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With a vast number of new software and Web-based reading programs on the market, students of all ages and abilities can target specific reading skills, such as comprehension, fluency, phonemic awareness and vocabulary. In addition, access has changed greatly over the last couple of years. Students no longer need to be in a computer lab to use Web-based programs; they can use laptops or tablets as part of a one-to-one computing program or their own devices if their school has a bring-your-own-device policy.

For the people of Hillsborough County in Florida, an effort to make digital books available to all children was a true community partnership focused on improving literacy rates across the county.

When Connie Dopierala was hired as the media services administrator for the Charleston County (S.C.) School District, one of her tasks was to update the district’s library books. “I was shocked by how dated some of the books were,” she says. “One school had a biography on Nelson Mandela that was written while he was still in prison.”

Maria G. Ott on May 15, 2011, the opening day of Rowland's Blandford Elementary School.

Known for its cultural diversity, Rowland Unified School District (RUSD) in Rowland Heights, Calif., takes the “unified” in its name very seriously, says Superintendent Maria G. Ott—so seriously that the district’s mission statement calls Rowland’s “progressive international community” one that is “united in learning.”

The Deerfield Township School in New Jersey has been working on improving literacy across all grade levels of this PreK-8 school. To encourage curiosity in reading among students, Superintendent Edythe Austermuhl personally mingles with students in their classrooms and libraries to hold informal book talks and find new readings. The school librarians have noted that if they label a book as a "Recommendation by Dr. Austermuhl," the book often has a waiting list.

Sep. 24 to Oct. 1 is Banned Books Week, an annual celebration of the freedom to read and create awareness to protect access to books, says Barbara Jones, Director of American Library Association's Office for Intellectual Freedom, the group behind Banned Books Week. Local communities across the country celebrate Banned Books Week to emphasize the importance of our First Amendment rights and give kids the opportunity to read barred stories.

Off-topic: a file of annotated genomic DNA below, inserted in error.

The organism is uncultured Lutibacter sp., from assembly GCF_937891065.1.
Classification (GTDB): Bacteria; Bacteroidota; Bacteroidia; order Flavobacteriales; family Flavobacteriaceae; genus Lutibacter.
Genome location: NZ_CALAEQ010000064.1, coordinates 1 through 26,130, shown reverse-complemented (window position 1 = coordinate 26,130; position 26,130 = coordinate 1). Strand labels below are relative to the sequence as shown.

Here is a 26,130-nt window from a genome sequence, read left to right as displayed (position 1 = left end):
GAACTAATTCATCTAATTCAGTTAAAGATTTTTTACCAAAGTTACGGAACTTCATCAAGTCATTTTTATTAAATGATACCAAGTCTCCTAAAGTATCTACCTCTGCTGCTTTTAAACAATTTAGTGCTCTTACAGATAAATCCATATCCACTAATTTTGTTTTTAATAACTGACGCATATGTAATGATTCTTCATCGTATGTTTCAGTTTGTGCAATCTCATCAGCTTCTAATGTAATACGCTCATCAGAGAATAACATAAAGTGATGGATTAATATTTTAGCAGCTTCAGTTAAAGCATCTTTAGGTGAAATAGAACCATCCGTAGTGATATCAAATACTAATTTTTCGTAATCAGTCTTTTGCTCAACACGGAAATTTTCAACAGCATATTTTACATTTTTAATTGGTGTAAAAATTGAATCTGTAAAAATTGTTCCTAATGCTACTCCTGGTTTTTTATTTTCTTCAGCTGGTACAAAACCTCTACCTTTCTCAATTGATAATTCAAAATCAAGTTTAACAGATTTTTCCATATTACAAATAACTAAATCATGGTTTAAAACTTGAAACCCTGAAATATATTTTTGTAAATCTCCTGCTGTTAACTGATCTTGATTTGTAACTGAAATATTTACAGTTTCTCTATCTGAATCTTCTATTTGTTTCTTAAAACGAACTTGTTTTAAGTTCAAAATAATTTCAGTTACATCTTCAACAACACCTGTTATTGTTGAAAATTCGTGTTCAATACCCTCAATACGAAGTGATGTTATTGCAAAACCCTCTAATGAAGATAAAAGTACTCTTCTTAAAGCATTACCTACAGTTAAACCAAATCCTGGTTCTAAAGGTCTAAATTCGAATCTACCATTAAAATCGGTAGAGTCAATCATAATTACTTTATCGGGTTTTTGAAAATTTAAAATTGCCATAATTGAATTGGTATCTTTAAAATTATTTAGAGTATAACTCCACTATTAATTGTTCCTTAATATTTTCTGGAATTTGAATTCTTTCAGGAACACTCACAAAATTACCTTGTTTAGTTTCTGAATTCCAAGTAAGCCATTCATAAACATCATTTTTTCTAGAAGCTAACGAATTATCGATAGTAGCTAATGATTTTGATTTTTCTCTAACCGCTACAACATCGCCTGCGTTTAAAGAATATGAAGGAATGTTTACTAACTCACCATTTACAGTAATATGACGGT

While tablet computers like the iPad get more attention, eBook readers—comparatively simpler devices designed specifically for reading electronic versions of books, magazines and newspapers—are currently selling in greater numbers and at a faster rate than tablets. E-book readers also hold much appeal for education, and for the same reasons they are increasing in popularity with consumers: ever-improving features and growing capabilities for displaying a variety of content, for a fraction of the price of most full-featured tablet PCs.

81 percent of administrators said their districts were adequately teaching students about Internet safety, but just 51 percent of teachers said so. SOURCE: National Cyber Security Alliance and Microsoft

 

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Tulare City School District has a large number of English learners in its diverse student body, which is predominantly Hispanic. Yet it has posted great success in reading scores over the past decade.

All the rhetoric urging the U.S. education system to up the ante to remain competitive in a global economy came to a sobering point with the release of the 2009 Program for International Student Assessment (PISA) results on Dec. 7, 2010. In 2009, the United States, along with 65 other countries, joined PISA to assess the performance of 15-year-old students in reading, mathematics and science. The United States remained just average in reading and science, while lagging a bit in mathematics on the global scale.

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